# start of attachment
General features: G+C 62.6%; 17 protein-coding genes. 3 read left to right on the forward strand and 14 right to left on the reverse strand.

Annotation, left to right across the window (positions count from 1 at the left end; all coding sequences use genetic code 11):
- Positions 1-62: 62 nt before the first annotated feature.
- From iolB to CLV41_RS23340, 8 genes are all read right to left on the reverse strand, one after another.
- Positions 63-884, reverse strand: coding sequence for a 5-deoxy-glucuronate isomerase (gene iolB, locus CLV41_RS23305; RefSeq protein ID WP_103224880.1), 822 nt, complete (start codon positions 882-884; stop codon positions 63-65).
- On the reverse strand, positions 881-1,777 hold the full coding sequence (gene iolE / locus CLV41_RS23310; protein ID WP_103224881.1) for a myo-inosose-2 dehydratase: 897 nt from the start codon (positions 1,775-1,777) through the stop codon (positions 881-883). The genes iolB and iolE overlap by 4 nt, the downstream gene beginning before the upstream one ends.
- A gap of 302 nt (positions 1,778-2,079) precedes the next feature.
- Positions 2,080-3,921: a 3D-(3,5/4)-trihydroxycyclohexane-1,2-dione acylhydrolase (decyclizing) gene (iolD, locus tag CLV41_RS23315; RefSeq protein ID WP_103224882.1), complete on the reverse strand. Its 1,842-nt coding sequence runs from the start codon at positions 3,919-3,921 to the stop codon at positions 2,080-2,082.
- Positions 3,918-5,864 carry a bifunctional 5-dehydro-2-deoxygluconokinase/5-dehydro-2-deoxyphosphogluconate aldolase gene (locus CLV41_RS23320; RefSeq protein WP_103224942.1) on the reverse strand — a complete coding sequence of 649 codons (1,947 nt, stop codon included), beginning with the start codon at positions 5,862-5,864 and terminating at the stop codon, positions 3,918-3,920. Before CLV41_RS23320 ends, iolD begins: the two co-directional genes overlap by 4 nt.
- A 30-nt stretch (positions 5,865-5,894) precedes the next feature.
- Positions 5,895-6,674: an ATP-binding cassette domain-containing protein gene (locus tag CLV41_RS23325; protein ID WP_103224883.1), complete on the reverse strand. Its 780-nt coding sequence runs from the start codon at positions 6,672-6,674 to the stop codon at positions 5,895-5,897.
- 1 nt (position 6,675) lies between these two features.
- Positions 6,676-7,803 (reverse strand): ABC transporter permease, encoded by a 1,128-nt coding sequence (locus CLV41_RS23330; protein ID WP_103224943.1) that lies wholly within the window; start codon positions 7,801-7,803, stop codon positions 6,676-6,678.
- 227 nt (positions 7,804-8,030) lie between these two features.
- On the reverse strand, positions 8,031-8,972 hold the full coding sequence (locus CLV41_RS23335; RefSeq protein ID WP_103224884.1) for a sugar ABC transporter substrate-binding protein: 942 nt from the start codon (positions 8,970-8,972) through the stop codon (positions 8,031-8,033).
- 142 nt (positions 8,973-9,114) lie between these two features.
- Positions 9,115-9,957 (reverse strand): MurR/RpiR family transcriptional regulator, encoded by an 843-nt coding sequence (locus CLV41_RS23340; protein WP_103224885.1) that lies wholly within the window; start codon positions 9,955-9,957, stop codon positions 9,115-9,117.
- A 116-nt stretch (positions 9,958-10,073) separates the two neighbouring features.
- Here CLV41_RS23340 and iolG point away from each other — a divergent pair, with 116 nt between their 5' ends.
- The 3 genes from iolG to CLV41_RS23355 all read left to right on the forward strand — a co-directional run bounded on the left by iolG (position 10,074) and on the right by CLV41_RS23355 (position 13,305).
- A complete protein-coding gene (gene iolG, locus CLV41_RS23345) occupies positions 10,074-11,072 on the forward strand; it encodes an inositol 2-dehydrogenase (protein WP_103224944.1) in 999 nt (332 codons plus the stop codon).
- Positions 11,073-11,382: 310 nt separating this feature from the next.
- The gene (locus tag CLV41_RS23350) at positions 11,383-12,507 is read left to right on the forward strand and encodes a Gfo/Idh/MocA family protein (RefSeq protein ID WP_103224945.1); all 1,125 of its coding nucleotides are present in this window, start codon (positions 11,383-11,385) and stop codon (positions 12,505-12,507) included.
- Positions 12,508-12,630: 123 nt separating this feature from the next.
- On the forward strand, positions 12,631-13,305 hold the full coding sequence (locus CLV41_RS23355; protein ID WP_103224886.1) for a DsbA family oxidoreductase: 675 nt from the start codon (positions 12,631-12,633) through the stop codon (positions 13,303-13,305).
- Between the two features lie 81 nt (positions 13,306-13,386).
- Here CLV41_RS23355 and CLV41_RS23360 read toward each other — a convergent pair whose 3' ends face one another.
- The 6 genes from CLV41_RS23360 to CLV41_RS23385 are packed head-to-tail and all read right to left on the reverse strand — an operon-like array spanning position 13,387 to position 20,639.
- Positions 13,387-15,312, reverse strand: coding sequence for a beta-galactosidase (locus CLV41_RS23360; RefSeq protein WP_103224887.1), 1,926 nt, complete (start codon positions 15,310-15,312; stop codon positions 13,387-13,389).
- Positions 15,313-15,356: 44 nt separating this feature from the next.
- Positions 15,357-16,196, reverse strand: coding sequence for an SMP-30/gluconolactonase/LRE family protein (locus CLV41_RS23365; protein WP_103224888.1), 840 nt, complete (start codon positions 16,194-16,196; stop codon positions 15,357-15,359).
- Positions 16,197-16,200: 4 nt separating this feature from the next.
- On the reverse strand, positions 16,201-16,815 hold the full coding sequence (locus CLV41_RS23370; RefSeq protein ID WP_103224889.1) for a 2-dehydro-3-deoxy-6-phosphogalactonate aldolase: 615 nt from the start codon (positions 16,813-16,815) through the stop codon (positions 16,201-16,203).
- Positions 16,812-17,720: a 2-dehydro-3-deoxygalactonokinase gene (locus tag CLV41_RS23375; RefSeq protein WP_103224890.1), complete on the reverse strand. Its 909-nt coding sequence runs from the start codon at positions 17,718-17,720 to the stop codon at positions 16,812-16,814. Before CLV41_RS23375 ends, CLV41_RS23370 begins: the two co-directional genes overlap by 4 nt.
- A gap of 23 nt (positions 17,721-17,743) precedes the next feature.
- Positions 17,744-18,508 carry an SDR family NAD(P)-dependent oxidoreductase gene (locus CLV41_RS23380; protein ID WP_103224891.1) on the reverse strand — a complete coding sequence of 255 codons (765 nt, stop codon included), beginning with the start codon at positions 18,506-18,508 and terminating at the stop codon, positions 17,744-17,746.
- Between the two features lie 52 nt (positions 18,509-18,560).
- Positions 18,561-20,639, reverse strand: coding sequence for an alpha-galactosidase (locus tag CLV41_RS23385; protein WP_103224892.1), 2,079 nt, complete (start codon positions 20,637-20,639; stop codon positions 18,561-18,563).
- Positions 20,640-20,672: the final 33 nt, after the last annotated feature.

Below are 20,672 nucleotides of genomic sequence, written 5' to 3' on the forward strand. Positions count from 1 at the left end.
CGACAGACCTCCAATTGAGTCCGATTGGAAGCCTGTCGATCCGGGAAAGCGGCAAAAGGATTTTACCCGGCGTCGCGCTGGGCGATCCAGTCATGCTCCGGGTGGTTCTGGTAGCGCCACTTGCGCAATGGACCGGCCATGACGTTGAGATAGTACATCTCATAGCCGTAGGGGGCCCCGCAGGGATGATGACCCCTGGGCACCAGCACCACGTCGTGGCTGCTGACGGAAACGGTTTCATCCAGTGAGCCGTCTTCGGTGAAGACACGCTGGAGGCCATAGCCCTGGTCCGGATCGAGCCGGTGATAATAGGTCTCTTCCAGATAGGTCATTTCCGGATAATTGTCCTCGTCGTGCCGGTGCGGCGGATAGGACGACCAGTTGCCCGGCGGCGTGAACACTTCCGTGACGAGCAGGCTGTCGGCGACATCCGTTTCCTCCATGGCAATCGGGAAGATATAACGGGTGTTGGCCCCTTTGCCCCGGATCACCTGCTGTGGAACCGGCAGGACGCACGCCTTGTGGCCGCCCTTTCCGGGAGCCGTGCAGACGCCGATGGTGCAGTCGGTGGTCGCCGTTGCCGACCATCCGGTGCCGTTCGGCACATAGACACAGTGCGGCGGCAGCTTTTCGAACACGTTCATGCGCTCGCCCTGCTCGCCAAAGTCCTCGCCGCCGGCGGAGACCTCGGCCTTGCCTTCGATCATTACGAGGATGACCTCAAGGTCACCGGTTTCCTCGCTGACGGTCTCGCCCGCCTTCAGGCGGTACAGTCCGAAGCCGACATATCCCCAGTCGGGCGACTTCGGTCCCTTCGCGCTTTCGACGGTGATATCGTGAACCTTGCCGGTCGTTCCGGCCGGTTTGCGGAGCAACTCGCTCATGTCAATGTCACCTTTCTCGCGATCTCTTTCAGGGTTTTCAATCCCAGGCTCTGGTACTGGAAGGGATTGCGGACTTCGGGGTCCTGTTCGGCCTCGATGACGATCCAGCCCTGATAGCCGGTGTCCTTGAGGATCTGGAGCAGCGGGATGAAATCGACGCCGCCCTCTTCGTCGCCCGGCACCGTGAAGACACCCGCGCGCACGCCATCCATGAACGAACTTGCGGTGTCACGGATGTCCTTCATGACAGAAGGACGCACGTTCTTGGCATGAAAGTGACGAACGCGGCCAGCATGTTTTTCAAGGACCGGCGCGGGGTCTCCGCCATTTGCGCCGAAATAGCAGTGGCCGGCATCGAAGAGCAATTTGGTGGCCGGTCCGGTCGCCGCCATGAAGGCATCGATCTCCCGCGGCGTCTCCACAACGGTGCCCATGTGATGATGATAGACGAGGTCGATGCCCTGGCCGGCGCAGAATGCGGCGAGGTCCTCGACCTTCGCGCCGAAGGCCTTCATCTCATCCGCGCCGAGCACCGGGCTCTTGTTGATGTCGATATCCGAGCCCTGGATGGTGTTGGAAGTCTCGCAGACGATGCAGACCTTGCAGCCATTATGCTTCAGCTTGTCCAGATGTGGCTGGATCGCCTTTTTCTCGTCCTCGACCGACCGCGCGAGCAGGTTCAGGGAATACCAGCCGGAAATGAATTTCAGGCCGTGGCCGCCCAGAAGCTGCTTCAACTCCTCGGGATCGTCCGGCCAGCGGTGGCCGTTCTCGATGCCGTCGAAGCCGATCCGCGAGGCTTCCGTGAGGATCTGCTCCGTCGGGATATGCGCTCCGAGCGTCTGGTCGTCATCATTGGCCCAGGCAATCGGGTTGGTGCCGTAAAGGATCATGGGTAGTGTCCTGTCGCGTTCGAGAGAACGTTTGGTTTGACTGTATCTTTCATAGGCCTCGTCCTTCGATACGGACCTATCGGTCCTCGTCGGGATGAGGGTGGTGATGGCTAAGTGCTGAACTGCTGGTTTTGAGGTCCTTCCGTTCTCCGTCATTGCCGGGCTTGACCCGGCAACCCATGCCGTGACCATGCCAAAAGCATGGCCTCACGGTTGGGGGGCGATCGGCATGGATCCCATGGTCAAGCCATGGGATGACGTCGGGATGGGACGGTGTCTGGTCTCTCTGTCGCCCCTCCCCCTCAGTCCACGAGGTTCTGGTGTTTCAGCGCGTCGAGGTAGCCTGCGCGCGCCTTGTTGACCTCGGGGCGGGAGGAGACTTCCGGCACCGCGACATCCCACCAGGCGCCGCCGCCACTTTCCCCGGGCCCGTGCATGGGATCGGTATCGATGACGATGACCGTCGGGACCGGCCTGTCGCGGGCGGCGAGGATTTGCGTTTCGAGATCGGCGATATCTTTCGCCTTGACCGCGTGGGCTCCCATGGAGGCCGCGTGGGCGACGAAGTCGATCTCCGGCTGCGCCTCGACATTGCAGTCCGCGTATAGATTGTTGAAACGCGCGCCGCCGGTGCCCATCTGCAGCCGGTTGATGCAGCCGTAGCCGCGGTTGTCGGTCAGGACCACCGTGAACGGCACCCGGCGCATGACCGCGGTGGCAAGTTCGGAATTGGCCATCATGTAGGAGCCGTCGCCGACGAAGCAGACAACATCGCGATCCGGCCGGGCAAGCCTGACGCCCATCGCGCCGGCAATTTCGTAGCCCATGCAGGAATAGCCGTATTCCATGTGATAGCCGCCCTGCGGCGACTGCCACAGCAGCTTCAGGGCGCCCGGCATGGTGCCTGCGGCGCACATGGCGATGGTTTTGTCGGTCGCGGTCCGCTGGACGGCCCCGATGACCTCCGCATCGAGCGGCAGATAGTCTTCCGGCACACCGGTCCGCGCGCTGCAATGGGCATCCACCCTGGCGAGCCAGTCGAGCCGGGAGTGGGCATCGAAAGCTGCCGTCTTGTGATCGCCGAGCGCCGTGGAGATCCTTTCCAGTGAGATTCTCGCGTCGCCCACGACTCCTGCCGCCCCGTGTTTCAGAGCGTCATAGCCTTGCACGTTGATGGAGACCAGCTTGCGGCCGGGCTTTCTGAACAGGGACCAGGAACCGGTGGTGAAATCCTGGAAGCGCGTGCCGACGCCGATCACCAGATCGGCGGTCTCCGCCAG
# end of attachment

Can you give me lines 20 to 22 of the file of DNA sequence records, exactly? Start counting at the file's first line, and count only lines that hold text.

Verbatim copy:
- The 3 genes from iolG to CLV41_RS23355 all read left to right on the forward strand — a co-directional run bounded on the left by iolG (position 10,074) and on the right by CLV41_RS23355 (position 13,305).
- A complete protein-coding gene (gene iolG, locus CLV41_RS23345) occupies positions 10,074-11,072 on the forward strand; it encodes an inositol 2-dehydrogenase (protein WP_103224944.1) in 999 nt (332 codons plus the stop codon).
- Positions 11,073-11,382: 310 nt separating this feature from the next.